Senate debates

Monday, 2 March 2015


Fair Work (Registered Organisations) Amendment Bill 2014; Second Reading

5:11 pm

Photo of Anne UrquhartAnne Urquhart (Tasmania, Australian Labor Party) Share this | Hansard source

Clearly, we have the strongest system we have ever had and it is working well. Those opposite try to pretend that this bill is about bringing registered organisations into line with requirements for company directors. But this is not what they have done. Instead, it places higher penalties and more onerous requirements on officers in registered organisations.

In the inquiry into the previous bill, the Australian Industry Group said:

The bill would impose a far more onerous regime for officers of registered organisations than what applies to directors of public companies.

In fact, there are a number of areas in the bill which are inappropriate and extend beyond the provisions in the Corporations Act. For example, the maximum penalty for a 'serious contravention' of particular sections of the company act is $200,000 for an individual and $1 million for a body corporate. This is less than the amount in the bill. And unlike the Corporations Act, the penalties in the bill will automatically increase as the value of a penalty unit increases. Not only that, but the bill is very vague on what exactly constitutes a 'serious' contravention, other than to say that it is a contravention that is 'serious'—clear as mud, I think you would agree. So it would appear that penalties would be available regardless of whether the conduct meets the definition of a 'serious contravention'.

But it is not only the higher penalties and more onerous requirements that registered organisations have to deal with. There are new criminal provisions which would mean that registered organisations—employer bodies and unions—will have difficulty in persuading people, often in a voluntary capacity, to take on official responsibilities. Again, the Australian Industry Group stated:

If the proposed criminal penalties and proposed massive financial penalties for breaches of duties are included in the Registered Organisations Act, this would operate as a major disincentive to existing voluntary officers of registered organisations continuing in their roles, and would deter other people from holding office.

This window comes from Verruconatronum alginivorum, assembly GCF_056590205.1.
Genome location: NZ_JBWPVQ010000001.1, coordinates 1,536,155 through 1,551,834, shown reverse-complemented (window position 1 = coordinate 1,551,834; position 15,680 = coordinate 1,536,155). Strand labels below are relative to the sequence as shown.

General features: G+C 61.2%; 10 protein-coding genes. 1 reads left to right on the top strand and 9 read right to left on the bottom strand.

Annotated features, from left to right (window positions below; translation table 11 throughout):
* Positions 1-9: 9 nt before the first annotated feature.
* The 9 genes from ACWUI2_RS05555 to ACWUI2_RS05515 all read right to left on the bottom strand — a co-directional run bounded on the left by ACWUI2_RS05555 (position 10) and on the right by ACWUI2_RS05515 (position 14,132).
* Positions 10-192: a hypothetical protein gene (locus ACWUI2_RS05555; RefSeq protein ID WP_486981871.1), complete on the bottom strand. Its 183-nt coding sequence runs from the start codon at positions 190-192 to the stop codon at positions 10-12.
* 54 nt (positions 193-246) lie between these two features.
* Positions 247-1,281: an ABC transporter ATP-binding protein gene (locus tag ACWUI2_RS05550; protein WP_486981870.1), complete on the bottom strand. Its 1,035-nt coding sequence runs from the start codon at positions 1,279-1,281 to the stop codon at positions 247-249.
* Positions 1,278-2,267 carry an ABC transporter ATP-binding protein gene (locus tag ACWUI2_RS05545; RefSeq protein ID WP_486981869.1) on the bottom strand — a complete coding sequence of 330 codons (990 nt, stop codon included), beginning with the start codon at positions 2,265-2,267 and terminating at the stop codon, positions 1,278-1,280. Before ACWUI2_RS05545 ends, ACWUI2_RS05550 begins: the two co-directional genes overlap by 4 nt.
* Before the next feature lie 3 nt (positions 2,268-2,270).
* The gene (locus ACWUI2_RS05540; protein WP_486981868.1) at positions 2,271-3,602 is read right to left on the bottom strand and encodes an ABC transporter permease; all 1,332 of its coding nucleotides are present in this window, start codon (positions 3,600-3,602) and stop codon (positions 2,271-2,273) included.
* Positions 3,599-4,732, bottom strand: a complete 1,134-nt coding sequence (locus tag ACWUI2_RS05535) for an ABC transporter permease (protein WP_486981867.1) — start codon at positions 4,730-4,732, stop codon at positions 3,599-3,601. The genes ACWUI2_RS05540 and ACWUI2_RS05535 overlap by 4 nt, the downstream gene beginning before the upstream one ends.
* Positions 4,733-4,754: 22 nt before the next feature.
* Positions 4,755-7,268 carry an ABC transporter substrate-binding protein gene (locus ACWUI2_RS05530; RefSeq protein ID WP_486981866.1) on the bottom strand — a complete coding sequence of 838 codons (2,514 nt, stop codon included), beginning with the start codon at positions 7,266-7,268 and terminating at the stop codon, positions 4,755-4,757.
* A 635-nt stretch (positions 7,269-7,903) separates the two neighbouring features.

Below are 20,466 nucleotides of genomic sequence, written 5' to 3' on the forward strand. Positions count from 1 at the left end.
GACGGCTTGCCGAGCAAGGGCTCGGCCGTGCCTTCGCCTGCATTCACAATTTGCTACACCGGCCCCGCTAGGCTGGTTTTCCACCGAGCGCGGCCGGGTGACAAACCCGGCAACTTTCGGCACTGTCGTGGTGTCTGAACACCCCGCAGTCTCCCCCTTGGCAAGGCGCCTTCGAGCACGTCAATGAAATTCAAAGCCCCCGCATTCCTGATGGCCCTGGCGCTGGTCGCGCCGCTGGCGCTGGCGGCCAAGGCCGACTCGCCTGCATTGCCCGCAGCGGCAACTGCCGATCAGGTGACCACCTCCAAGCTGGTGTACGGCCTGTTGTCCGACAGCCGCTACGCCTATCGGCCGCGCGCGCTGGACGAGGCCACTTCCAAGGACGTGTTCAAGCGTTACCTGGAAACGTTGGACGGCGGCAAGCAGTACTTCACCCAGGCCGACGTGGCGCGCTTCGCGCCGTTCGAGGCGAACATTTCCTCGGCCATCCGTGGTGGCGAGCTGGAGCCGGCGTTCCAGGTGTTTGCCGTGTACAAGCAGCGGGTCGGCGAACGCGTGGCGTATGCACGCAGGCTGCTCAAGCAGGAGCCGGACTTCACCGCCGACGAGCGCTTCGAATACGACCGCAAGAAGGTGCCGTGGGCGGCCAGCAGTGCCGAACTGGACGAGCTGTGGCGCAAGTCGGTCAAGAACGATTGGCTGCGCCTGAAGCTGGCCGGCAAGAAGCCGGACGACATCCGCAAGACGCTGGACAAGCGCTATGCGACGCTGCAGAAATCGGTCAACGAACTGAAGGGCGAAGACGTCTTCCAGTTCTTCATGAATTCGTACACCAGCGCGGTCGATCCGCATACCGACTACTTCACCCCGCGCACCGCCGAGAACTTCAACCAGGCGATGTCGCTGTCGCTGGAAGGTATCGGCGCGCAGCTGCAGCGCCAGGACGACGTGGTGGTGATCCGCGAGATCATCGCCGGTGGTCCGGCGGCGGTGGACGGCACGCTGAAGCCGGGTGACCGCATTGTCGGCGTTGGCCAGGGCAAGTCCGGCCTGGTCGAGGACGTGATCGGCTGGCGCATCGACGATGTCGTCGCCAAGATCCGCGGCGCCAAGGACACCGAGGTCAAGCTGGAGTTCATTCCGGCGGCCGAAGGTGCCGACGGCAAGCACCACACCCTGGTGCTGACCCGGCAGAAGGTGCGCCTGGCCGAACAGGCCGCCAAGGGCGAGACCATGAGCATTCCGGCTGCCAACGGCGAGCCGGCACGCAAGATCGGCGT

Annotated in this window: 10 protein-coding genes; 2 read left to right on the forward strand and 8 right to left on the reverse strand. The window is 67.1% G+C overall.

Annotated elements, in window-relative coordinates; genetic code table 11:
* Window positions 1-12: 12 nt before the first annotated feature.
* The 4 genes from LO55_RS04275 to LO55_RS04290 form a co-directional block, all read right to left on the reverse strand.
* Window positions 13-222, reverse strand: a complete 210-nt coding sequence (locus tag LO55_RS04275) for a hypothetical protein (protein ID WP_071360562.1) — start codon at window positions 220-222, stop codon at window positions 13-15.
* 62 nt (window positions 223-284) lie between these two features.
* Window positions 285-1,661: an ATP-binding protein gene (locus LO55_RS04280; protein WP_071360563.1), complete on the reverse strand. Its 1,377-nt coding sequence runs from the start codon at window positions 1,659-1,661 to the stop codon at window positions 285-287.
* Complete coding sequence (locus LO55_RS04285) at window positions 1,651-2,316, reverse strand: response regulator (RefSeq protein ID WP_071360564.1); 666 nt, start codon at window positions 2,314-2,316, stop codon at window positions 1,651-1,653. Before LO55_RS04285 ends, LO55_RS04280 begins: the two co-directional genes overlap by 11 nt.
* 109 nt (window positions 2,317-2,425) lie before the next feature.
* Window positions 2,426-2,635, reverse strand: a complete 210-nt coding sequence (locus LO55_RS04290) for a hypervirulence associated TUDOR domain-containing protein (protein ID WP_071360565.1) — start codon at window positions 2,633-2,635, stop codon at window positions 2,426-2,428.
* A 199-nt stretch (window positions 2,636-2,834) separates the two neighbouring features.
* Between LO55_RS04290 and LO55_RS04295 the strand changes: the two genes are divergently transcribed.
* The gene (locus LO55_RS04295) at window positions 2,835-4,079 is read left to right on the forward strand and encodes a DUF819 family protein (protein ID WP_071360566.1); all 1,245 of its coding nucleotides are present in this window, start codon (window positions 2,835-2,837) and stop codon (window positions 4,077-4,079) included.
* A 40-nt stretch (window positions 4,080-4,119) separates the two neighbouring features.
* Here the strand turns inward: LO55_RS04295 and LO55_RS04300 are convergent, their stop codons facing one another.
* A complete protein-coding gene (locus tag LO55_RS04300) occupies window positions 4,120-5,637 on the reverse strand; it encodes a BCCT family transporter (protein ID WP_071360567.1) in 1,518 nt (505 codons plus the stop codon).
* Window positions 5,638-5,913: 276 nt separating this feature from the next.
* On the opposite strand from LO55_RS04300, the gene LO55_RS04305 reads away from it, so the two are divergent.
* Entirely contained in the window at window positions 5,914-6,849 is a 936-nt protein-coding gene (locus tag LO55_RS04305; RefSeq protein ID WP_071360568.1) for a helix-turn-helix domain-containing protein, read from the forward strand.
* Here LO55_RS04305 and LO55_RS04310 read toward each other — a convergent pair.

These are genuine concerns that have not been addressed by the government.

Unions have also raised very serious and legitimate concerns about the impacts of the proposed laws. Usually, when you have industry bodies and unions lining up in agreement there is something very wrong. And this case is no different. As a responsible opposition, Labor tried to engage with the government to ensure penalties did not exceed those of the Corporations Act 2001. But the government was unwilling to accept that proposal. And that is because they are not interested in fairness. They are not interested in good governance. They are only interested in destroying unions. This is a government that cannot be trusted with workplace relations.

Those opposite have a long and shameful history of attacking the rights of Australians at work. In 2004 they did not tell the Australian people their plans to introduce WorkChoices and AWAs. In 2005 they told the Australian people their pay and conditions 'were protected by law' when they were not. In 2008, Mr Tony Abbott said Work Choices was 'good for wages; it was good for jobs; and it was good for workers. And let's never forget that.'

And things have not got much better in this bad coalition government. It instituted the highly ideological Commission of Audit, which recommended that the minimum wage go backwards by one per cent a year in real terms for a decade. Analysis by the ACTU showed that this would entrench poverty by pushing the real value of the minimum wage down to its 1998 level of $12 an hour. This government promised not to touch penalty rates and then gave the Productivity Commission open slather to look at this and many other aspects of industrial relations which we were told were off the table. It has also put legislation before this place which would allow penalty rates to be traded away. It extended the royal commission into the trade union movement for a year without the royal commission asking for it. This will further delay recommendations, yet the government persists with a bill that covers subject matter relating to the royal commission.

Of course, the opposition will consider the recommendations of this commission carefully when they are released, instead of the government pre-empting its own inquiry and the recommendations it will make. Labor will not support a politically motivated witch-hunt designed to kill off unions just because the government seeks to reward its friends in big business. This bill is pre-emptive; this bill is ill conceived; and it is also yet another broken promise by this government. I urge senators in this place not to support this. Do not support another broken promise of this bad government.


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